RABBIT AND HORSESHOE
CUPID AND PSYCHE
ANCHOR AND YACHT
Old glassworkers used to refer to these as “O.W.” plates (open-work).
HEART. Two sizes. One new batch was made in red, perhaps on special order.
SQUARE “S” edge. Eight and one-half, nine and one-half inches.
FLEUR-DE-LIS, EAGLE AND FLAG. Seven-inch.
SQUARE, peg border, eight-inch.
FOR-GET-ME-NOT. Seven-, eight-inch.
LATTICE edge ten-and-one-half-inch plates with both open and closed edge. These have just been reported, so I have not seen them. They are said to be rather poor copies, being heavy and with a “ricey” appearance.
Upper: Reproduction hen dish in purple marble glass
Lower: Vallerysthal Five and-one-quarter-inch Swan covered dish
MILK-WHITE PATTERN GLASS
BLACKBERRY goblets and creamer. These are copies of the true Blackberry pattern.
BLACKBERRY VARIANT. Not a pattern known to collectors and dealers. This is a design you will see in department stores. It is plain, having one long stem with a single cluster of leaves, and three shorter stems, each carrying one berry.
LACE DEWDROP. Some dealers are now referring to this as “Beaded Dewdrop.” It has been made off and on since about 1900. Fairly large sets are now being produced in milk-white. Plate 96.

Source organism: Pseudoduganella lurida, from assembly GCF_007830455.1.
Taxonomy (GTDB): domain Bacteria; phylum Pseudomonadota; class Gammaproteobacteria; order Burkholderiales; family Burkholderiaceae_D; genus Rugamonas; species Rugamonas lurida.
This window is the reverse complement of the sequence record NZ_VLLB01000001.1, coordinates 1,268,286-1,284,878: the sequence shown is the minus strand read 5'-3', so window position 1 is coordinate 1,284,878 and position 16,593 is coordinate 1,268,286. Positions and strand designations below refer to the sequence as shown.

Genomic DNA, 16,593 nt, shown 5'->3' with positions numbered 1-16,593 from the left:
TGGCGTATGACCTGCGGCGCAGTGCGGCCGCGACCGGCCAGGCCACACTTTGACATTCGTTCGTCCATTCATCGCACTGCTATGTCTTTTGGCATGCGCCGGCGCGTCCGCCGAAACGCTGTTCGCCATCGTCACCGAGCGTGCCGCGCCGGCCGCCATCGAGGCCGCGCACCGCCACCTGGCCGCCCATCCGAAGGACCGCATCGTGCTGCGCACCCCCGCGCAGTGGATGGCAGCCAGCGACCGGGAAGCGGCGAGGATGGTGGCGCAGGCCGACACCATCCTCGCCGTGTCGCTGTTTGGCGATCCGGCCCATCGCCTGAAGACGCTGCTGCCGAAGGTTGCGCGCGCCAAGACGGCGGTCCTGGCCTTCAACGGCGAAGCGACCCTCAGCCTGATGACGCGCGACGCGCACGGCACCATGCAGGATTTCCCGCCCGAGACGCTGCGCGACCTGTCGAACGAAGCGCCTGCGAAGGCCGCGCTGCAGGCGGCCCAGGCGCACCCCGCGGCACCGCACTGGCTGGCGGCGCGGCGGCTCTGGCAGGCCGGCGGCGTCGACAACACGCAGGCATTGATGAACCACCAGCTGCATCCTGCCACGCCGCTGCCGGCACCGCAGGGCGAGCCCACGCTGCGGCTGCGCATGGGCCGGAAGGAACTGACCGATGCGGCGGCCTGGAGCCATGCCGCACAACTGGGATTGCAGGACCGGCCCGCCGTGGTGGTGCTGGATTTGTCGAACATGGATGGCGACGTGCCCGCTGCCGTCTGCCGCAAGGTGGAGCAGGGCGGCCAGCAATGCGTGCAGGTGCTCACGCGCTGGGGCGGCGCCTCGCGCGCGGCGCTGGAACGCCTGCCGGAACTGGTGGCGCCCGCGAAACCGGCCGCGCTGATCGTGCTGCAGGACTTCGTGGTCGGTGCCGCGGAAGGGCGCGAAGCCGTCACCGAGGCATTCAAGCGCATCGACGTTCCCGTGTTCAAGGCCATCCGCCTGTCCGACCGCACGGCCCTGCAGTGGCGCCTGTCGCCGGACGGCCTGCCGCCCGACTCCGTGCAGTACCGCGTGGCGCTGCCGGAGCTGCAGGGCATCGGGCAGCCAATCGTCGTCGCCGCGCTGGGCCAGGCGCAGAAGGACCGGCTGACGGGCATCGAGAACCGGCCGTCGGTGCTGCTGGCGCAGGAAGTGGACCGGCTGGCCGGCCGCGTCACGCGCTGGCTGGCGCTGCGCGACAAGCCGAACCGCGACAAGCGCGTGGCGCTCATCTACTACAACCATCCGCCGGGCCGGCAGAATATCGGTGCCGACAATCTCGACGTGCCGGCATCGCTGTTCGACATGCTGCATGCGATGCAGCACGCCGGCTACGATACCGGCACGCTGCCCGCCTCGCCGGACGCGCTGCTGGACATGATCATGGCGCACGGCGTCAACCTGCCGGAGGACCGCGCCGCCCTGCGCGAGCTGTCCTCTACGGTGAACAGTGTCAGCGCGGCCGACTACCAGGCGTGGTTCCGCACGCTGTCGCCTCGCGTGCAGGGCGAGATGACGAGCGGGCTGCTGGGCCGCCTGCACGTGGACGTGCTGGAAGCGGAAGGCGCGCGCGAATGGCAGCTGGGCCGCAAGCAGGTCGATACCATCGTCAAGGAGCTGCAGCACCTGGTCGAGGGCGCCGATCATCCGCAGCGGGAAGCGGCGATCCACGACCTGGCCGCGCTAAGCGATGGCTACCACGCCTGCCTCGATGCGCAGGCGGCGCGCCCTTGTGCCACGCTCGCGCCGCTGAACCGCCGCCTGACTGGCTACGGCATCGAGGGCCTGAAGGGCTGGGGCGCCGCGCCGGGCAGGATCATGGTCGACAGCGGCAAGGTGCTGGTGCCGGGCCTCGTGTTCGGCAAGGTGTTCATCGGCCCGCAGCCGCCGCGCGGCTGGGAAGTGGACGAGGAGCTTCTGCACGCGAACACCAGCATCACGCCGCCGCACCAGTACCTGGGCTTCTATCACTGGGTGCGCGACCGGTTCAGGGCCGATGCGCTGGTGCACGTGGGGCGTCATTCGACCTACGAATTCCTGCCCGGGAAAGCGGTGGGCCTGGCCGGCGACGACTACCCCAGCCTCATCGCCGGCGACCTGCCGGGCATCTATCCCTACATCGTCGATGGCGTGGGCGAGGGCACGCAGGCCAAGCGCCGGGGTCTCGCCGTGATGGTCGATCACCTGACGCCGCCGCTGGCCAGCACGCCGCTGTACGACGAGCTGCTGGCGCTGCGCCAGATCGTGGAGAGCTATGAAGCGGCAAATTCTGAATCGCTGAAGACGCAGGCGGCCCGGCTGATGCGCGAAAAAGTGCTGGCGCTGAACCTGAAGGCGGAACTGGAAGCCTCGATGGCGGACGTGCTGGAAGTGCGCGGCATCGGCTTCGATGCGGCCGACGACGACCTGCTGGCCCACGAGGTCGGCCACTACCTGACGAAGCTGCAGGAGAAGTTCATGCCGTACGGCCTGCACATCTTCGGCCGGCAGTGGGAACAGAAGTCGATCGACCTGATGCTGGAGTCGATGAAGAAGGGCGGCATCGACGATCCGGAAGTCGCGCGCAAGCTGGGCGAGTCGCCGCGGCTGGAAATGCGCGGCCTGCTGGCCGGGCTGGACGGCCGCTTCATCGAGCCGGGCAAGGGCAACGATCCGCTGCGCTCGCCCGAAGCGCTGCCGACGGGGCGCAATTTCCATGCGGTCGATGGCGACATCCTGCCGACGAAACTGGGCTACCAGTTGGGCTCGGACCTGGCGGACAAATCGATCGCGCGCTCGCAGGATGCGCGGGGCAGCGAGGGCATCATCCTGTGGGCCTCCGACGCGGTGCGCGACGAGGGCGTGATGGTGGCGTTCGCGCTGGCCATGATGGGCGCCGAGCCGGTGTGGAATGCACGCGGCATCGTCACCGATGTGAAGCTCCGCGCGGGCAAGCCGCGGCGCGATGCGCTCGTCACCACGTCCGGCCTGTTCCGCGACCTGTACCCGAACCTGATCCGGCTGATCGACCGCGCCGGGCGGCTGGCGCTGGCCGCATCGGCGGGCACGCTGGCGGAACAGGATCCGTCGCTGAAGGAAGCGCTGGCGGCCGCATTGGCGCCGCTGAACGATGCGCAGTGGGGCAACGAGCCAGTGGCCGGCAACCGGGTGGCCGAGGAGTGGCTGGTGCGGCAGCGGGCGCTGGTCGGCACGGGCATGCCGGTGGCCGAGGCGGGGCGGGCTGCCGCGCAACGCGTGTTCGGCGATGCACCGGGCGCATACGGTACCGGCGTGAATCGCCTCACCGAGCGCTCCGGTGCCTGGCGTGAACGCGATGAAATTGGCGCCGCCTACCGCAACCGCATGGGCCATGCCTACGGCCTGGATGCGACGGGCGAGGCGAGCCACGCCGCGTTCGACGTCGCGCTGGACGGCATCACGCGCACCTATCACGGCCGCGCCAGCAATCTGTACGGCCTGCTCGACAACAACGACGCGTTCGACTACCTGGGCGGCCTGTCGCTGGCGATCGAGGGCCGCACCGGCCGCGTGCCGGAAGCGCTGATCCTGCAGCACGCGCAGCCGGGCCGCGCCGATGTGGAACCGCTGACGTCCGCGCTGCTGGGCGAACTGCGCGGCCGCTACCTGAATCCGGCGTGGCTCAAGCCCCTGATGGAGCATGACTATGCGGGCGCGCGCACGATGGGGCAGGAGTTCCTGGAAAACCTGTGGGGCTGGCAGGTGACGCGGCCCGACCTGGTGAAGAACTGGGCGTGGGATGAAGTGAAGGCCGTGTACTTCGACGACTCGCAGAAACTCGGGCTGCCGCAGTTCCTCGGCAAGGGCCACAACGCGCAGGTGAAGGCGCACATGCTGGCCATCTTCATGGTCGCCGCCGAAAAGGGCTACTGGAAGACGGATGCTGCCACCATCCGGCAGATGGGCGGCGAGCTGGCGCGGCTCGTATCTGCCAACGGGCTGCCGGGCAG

IVY IN SNOW. Made almost exclusively in crystal originally, it is now being turned out in sets, in milk-white. Modern pieces have been in production, off and on, since the 1930′s.
MOON AND STAR VARIANT. Bowls, eight-inch. Footed compote, eight inches high.
ENGLISH HOBNAIL. This design was originated by Mr. Charles West, who founded the Westmoreland Glass Co. about 1893. It was made by him, mostly in crystal, while he was associated with the company. A number of pieces are now being made in milk-white, including compotes, rose bowls, covered sugar bowls, baskets, goblets, and other modern forms.